Facebook sent an invite to reporters last night announcing an event that'll introduce the company's "new home on Android." The event is scheduled for next Thursday, April 4, in California.
Naturally, the Internet rumor mill didn't take long to spring into action. Reports around the Web predict everything from a full-blown custom phone, built in partnership with HTC, to a "modified version of the Android operating system with deep native Facebook functionality."
Someone kill me now.
Look -- we've been down this road before. Many times. And each time the notion of a "Facebook phone" comes up, we hear the same response from Facebook:
"WE'RE NOT BUILDING A FLIPPIN' PHONE."
Facebook Chief Hoodie Wearer Mark Zuckerberg addressed the ever-present rumor directly during an earnings call last summer:
There are lots of things that you can build in other operating systems ... that aren't really like building out a whole phone, which I think wouldn't really make much sense for us to do. ...
When we think about what we want to do right now, we want to increase the depth of the experience in addition to just growing users. We want to not just have apps that people use but also be kind of deeply integrated into the systems as possible. We want to support a development ecosystem, where other apps can build on top of Facebook.
The subject came up again in September during an interview with former
circus TechCrunch ringleader Michael Arrington. When asked about the possibility of a phone, El Zucko said:
That’s always been the wrong strategy for us. It’s a juicy thing to say we’re building a phone, which is why people want to write about it. But it’s so clearly the wrong strategy for us. ...
Let’s say we built a phone, hypothetically. We’re not, by the way. ... But if we did, we could get maybe 10 or 15 million people to use it. The strategy we have is different from every other tech company that’s building their own hardware system, like Apple. We’re going in the opposite direction.
Oh, cool. Guess they're building a phone.
Hey, maybe it is all a big word game and Facebook is gonna blow our pants off next week with the long-anticipated fPhone. (If so, someone please restrain TechCrunch's MG Siegler in advance, as I suspect he has a celebratory fireworks show on standby.) When you put the pieces together, though, the notion of a single phone built for the social network sure seems like a silly idea.
First off, from a corporate perspective, it doesn't make much sense. As Facebook has said countless times, its goal is to get on as many devices as possible and become deeply integrated with users' lives. A "Facebook phone" isn't going to accomplish that; as The Big Z himself noted, it's going to attract a limited group of people at a scale too small to be significant.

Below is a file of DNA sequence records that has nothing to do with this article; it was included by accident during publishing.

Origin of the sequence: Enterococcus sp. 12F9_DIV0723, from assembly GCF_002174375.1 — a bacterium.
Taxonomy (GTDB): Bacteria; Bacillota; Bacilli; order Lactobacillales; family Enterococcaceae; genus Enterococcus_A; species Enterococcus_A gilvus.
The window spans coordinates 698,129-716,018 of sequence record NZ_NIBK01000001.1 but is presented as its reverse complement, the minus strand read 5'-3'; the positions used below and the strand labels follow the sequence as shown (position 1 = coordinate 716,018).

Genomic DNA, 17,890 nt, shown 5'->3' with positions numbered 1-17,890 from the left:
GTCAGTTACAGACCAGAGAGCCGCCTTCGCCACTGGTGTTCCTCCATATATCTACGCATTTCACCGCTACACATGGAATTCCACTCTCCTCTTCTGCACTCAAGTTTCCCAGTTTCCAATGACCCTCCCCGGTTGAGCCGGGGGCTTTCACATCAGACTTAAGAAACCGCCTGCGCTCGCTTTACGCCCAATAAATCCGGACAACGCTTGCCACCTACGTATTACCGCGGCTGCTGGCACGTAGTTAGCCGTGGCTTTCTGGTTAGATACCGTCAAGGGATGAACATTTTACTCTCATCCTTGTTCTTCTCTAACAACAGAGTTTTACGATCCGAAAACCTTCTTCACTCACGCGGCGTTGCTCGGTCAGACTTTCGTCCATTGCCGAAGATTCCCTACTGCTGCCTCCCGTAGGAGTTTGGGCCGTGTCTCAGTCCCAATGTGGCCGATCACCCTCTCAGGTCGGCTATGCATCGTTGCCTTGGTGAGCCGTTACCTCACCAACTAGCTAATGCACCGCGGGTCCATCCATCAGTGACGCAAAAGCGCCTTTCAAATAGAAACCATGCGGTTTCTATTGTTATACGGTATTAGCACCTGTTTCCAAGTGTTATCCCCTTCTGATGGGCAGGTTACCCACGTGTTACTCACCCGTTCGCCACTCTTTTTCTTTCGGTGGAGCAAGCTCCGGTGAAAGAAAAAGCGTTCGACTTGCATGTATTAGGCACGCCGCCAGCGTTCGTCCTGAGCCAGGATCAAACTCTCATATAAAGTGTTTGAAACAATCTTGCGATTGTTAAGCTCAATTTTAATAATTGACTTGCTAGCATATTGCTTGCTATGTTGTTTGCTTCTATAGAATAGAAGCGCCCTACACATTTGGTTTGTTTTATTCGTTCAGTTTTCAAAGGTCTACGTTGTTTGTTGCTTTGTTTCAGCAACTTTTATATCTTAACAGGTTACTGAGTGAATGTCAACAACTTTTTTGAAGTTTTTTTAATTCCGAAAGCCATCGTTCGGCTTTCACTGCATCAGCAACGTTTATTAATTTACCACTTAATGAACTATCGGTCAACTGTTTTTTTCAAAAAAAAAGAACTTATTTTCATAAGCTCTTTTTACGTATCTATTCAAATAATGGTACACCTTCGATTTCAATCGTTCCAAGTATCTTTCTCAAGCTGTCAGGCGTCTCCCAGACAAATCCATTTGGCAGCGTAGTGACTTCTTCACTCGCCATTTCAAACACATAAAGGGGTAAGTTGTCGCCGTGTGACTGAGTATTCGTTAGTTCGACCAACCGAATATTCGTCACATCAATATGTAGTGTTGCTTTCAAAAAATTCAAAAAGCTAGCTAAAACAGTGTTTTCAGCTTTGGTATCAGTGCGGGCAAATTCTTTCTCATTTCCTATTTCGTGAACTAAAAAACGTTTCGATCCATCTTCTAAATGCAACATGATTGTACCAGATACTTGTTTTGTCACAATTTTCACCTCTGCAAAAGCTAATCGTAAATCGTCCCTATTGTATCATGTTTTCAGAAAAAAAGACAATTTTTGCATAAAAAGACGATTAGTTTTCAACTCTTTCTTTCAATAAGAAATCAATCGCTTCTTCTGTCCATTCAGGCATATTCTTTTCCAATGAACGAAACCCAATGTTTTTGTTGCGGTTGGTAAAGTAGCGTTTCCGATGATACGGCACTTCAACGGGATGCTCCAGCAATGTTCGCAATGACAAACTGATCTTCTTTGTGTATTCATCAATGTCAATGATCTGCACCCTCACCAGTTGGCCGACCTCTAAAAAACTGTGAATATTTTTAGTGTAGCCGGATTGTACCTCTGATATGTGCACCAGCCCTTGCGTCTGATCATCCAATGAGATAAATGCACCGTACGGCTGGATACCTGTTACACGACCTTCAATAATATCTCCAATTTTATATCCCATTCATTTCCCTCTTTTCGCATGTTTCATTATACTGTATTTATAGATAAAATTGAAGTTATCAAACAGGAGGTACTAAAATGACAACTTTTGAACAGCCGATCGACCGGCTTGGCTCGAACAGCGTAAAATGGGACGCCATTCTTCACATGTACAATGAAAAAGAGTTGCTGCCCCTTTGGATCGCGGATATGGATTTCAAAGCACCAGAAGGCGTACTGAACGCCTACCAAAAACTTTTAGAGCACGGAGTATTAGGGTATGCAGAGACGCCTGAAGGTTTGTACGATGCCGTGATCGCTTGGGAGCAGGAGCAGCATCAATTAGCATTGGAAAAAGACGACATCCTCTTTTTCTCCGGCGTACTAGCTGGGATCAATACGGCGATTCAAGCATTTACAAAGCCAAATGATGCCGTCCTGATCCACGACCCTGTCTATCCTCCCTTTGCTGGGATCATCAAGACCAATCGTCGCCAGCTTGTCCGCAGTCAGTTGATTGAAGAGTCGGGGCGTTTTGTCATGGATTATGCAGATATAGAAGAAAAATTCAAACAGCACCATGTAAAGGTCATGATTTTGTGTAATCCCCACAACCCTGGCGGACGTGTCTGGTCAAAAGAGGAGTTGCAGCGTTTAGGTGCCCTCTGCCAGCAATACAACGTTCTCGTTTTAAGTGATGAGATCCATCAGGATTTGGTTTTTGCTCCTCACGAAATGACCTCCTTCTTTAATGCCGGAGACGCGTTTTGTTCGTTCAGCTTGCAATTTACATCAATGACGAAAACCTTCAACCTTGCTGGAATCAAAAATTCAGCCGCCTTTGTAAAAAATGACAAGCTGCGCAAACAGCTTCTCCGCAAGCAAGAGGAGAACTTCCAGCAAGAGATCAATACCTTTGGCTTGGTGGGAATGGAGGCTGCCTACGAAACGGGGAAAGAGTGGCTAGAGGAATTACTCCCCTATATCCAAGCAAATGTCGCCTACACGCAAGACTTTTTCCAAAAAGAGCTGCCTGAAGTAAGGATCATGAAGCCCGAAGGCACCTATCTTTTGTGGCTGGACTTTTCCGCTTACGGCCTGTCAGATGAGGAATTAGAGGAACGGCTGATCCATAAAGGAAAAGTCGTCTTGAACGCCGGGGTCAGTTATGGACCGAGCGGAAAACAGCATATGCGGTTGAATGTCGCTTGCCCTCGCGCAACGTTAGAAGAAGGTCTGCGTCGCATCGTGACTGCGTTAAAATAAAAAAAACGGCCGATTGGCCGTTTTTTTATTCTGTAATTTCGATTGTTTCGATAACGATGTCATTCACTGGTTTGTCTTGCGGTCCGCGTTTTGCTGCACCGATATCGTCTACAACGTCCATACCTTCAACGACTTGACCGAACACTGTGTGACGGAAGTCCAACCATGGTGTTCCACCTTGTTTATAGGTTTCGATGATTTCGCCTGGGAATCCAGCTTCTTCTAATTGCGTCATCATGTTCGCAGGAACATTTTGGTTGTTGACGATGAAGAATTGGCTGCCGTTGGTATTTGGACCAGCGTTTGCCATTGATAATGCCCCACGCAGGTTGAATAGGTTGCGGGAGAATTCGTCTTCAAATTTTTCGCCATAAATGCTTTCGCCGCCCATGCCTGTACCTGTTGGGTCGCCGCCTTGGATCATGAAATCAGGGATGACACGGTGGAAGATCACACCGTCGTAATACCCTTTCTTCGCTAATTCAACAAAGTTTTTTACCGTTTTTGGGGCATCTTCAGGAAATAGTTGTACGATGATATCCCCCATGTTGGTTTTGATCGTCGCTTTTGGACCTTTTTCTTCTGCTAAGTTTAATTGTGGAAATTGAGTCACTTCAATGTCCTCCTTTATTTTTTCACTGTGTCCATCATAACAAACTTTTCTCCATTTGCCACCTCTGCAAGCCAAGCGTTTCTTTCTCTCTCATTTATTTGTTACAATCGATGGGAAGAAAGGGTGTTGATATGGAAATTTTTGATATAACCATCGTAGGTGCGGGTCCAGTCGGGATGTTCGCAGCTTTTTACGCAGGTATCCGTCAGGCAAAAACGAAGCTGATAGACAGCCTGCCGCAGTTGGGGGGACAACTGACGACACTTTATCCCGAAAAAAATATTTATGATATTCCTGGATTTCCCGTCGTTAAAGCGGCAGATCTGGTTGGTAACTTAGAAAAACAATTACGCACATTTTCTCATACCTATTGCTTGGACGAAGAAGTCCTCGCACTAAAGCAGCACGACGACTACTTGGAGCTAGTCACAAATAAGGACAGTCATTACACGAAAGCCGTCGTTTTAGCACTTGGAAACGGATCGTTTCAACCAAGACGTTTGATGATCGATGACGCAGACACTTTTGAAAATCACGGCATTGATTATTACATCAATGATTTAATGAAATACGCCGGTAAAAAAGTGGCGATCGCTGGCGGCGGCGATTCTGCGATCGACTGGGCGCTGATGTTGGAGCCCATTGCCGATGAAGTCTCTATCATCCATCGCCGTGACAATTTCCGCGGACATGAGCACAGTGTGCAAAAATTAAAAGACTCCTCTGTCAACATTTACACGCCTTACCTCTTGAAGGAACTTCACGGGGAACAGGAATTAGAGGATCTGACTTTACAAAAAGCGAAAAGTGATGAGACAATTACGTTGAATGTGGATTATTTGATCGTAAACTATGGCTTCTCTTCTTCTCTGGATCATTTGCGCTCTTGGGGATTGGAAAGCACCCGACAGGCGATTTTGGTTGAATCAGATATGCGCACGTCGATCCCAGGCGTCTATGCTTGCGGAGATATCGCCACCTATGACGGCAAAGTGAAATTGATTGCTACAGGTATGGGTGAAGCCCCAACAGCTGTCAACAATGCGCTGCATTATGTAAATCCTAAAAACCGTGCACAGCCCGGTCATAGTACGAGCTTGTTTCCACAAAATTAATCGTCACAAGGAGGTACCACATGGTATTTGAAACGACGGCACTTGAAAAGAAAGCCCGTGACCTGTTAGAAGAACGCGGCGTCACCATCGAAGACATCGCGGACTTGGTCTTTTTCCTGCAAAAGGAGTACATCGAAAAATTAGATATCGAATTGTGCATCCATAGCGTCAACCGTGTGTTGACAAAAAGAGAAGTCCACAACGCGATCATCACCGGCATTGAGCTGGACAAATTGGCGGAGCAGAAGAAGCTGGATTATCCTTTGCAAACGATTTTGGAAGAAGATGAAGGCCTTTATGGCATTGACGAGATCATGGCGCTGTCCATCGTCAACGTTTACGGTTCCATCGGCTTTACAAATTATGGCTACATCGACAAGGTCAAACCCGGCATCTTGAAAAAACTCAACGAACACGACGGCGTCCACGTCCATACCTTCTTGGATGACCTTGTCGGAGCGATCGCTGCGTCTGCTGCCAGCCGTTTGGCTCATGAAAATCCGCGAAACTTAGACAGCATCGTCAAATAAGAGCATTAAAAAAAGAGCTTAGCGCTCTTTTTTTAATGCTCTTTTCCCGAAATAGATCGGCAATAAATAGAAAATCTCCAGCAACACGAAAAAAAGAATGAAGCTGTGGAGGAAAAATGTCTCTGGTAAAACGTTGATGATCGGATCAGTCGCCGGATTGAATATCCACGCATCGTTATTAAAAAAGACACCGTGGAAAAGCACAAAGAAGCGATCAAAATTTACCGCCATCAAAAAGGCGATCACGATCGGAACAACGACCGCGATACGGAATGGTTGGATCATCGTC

Second, outside of a handful of teenage girls (and possibly Mr. Siegler), would anyone actually want a "Facebook phone"? Most people's lives don't revolve completely around Facebook -- so why would they choose a phone that does? It's one thing to have some software on your smartphone that makes it easy to interact with a social service. It's another to buy a phone that's built explicitly around that service (paging the HTC ChaCha...).
If Facebook wants to expand its mobile presence, the more sensible approach -- aside from simply building apps that don't suck -- would be to release a custom Android launcher. That's a type of program that replaces a device's stock home screen setup with a customized environment. Such apps are readily available for Android devices, though most focus more on providing power-user-style features and controls.
A custom launcher would let Facebook create an environment in which its services are prominently displayed -- a Facebook search tool in place of the Google bar, a Facebook chat shortcut in place of Google Talk, a Facebook mail widget in place of Gmail -- but the underlying operating system is still intact and maintained by the phone's manufacturer. And the tool could be downloaded by any user for use on any phone; installing it would be no more difficult than clicking "Install" in the Google Play Store and then opening the app once to initiate it.
Maybe that is what Facebook has planned. The theme of next week's event, after all, revolves around a "new home on Android." Based on some reports out there today, it's entirely possible.
The Wall Street Journal, for instance, published a story this morning suggesting that Facebook's new product would "display content from users’ Facebook accounts on a smartphone’s home screen," going on to say that the company would "initially demonstrate the capability on smartphones from HTC."
The WSJ also notes that the level of customization required for such software would not violate agreements manufacturers like HTC have with Google regarding their use of the Android OS. A custom launcher applied to an existing handset wouldn't violate those agreements; a fully reskinned operating system in which Google services are removed would.
The New York Times, meanwhile, says Facebook will introduce "a special version" of Android that's "modified to put the social network front and center on a smartphone," with the software debuting "on a handset made by HTC." Sure sounds like the type of thing a launcher could accomplish while also allowing owners of other devices to install it with ease.
I'm still not convinced anyone would actually want such Facebook-centric software as a prominent part of their phone, but we'll find out soon enough. Personally, I'm holding out hope for the Myspace Phone. Man, those glitter GIF wallpapers are totally gonna rock.